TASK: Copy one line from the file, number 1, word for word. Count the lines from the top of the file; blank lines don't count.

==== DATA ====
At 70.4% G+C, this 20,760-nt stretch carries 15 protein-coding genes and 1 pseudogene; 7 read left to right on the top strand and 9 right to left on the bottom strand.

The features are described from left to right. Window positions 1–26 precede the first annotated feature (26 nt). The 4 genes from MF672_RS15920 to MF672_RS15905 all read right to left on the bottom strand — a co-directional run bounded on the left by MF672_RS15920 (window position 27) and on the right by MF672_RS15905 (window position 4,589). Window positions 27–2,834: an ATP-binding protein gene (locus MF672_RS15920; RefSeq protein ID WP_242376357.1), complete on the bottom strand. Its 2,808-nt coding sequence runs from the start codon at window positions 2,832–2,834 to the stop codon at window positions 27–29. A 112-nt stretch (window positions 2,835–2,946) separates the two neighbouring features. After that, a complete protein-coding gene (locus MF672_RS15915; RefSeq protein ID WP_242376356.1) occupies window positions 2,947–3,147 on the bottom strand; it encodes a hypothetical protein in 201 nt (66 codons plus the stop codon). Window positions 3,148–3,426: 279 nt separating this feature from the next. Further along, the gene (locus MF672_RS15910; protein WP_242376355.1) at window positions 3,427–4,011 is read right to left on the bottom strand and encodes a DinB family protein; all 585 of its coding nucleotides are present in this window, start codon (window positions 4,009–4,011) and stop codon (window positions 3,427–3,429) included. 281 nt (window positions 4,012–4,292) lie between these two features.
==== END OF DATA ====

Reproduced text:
At 70.4% G+C, this 20,760-nt stretch carries 15 protein-coding genes and 1 pseudogene; 7 read left to right on the top strand and 9 right to left on the bottom strand.